It is so rewarding to be able to go out on your balcony any time of day or night to enjoy the view, have a sip of your coffee, or simply enjoy the passing sea breeze.

In addition, moving up to a balcony room means more living space. The cabin itself will be larger, and of course the balcony provides additional room to move around compared to less expensive stateroom options.

Stay an extra day before/after your cruise

One of my top tips for anyone who is flying to their cruise is to ensure they come in at least a day before the cruise departs in order to prevent a travel delay impacting their ability to get to the cruise ship.

Travel delays occur with great frequency, and the last thing you want to do is put your cruise vacation in jeopardy because of a flight delay or traffic.

Coming in a day early, as well as staying an extra day or two after your cruise, is not only a smart travel decision, but it also extends your vacation.

Dine at a specialty restaurant

While I think the complimentary food in Royal Caribbean's complimentary restaurants are fantastic, I think mixing it up and having a dinner at one specialty restaurant on a cruise is well-worth it.

Specialty restaurants have gone from something else to try, to a major focus of the cruise line. It is more than just somewhere to get different food, the cruise line has placed a great deal of effort into delivering some very impressive meals.

Everyone has different tastes, but my favorite specialty restaurants to dine at each and every time are as follows:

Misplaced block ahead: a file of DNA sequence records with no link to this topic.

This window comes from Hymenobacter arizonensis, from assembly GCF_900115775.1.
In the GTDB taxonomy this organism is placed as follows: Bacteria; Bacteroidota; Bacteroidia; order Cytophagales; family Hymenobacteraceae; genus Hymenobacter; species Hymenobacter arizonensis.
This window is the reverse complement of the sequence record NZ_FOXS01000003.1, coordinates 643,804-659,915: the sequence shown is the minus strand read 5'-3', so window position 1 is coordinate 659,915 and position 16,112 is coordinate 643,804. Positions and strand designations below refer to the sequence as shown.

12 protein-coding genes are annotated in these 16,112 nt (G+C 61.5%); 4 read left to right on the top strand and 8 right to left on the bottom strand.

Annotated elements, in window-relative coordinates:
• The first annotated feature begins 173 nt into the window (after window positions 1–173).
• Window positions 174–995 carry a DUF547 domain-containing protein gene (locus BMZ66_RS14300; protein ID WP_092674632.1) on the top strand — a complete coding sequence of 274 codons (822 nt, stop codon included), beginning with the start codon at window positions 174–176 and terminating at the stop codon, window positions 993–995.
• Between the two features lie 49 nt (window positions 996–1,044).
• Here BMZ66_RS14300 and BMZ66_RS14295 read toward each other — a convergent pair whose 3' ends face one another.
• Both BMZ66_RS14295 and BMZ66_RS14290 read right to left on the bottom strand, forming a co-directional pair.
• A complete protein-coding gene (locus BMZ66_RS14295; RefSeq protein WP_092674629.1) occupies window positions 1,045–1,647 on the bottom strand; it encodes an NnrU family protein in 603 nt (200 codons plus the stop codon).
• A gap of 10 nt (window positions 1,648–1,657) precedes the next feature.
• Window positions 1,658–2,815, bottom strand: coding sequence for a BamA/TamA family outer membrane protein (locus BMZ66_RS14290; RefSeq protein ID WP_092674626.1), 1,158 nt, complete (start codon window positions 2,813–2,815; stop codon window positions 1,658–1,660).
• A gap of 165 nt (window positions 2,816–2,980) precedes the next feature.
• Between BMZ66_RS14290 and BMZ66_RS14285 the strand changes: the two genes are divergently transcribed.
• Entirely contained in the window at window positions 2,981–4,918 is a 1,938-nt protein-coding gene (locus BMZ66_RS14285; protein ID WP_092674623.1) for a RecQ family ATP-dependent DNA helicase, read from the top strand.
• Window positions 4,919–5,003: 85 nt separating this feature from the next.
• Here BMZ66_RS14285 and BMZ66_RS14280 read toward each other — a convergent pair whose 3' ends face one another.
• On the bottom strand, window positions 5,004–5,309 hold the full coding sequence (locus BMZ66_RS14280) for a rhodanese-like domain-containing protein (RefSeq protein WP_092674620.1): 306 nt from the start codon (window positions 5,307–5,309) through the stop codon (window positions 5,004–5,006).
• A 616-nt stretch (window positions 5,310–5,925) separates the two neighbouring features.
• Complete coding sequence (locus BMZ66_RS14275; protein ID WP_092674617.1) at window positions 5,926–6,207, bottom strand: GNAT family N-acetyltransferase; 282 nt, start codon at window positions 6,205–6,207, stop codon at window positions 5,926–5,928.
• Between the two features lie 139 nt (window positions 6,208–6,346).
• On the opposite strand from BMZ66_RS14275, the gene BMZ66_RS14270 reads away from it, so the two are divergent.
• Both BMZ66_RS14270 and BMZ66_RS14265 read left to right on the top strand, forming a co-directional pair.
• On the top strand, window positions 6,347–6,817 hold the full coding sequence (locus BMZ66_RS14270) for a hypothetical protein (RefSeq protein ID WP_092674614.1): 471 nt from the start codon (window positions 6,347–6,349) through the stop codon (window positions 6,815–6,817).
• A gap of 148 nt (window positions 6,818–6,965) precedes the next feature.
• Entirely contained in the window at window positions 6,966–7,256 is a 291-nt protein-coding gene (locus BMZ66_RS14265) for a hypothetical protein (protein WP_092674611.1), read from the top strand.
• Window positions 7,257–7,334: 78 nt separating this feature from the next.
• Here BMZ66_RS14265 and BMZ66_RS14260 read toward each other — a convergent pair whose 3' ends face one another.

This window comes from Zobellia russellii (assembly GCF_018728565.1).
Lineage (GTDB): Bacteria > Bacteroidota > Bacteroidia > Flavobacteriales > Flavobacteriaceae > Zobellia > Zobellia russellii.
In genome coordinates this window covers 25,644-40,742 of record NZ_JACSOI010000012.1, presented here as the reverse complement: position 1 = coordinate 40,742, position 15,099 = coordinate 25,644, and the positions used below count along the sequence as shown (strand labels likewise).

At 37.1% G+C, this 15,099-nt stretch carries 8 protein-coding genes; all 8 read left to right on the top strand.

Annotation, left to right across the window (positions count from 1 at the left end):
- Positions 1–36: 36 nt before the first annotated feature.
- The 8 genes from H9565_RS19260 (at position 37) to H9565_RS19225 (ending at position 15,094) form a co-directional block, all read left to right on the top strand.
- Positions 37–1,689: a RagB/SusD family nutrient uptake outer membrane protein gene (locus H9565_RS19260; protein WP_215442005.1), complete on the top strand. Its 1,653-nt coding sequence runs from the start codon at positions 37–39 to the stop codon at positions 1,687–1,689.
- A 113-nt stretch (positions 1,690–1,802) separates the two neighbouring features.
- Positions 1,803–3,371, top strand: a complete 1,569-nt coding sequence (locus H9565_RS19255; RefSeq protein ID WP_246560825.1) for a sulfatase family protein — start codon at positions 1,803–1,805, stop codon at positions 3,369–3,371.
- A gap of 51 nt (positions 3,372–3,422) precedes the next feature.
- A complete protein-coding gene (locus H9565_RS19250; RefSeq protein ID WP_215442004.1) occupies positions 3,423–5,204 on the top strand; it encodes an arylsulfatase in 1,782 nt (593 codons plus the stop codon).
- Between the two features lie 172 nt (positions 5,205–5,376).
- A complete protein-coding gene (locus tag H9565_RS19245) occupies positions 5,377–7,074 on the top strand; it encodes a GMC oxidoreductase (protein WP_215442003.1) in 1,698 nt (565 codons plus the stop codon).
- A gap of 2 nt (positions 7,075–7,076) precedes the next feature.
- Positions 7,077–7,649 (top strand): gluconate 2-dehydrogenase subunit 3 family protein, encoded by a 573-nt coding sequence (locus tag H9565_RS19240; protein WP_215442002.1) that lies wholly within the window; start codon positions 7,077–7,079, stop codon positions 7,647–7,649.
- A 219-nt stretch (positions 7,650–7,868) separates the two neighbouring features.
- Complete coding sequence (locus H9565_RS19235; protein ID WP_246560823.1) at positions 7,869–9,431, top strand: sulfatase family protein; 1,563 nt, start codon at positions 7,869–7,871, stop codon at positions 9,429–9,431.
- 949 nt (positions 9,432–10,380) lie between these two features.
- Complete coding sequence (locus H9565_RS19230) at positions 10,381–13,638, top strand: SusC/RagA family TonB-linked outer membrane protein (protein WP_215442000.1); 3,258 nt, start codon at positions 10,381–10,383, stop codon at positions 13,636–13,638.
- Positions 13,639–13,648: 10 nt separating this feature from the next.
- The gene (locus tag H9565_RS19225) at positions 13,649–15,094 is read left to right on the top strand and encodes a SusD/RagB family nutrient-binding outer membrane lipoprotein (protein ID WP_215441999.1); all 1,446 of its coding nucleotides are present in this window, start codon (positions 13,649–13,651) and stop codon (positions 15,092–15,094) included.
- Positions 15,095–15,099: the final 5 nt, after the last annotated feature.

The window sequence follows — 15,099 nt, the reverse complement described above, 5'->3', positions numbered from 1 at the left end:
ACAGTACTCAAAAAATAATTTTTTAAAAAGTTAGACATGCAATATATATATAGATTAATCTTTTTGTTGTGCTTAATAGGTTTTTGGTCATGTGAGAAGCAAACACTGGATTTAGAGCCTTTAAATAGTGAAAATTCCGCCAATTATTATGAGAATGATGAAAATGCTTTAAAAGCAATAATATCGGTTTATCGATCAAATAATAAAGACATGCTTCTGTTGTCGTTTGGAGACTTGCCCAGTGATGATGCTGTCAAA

• Izumi Hibachi: Always a satisfying meal, my family loves to dine here for the combination of great food and great entertainment.
  • Portside BBQ: Only available on Oasis of the Seas currently, the quality of food is simply impressive. I am not even a "bbq guy", but it is really good.
  • Wonderland: For something truly different, I recommend a meal at Wonderland. It is departure from the usual specialty dining, and still delivers great food and experience.

Whether you are looking to celebrate a special occasion or just a special night out, these three choices are perfect and will leave you satisfied with the experience (and the cost).

Escape Rooms

In just a few short years, Royal Caribbean has added a number of escape rooms to its cruise ships and they are really a lot of fun.

Escape rooms are timed challenges, where you and a group of other guests try to solve a series of puzzles and clues that "unlocks" a sequence before time runs out.

Each escape room added to a Royal Caribbean ship is a brand new challenge, so even if you did an escape room on one ship, it does not mean you cannot find an all new puzzle to tackle on another.

These are great sea day activities, and win or lose, it is a fun brain teaser.

What are your favorite extras?

What do you think is worth the extra cost on a Royal Caribbean cruise? Share your list with us in the comments!

Top 5 things you can buy for a cruise that are totally not worth it

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14Jul2020

When it comes to planning a Royal Caribbean cruises, there are plenty of accessories and add-ons you can buy for a cruise vacation, including a few things that I think are simply not worth getting at all.

With so many different buying choices for a cruise, I wanted to highlight a few that I would never buy and explain why I do not think they are worth it.

RFID tags for luggage

One of the big trends in tech is leveraging Radio-frequency identification (RFID), which allows different devices to interact when in close proximity, and there is a new generation of RFID trackers created for luggage. (Affiliate link means I get commission. No extra cost to you)

The idea is you place a RFID tile in each luggage you have, and that way if your bags get lost in the transition from shore side to stateroom, you can track it down.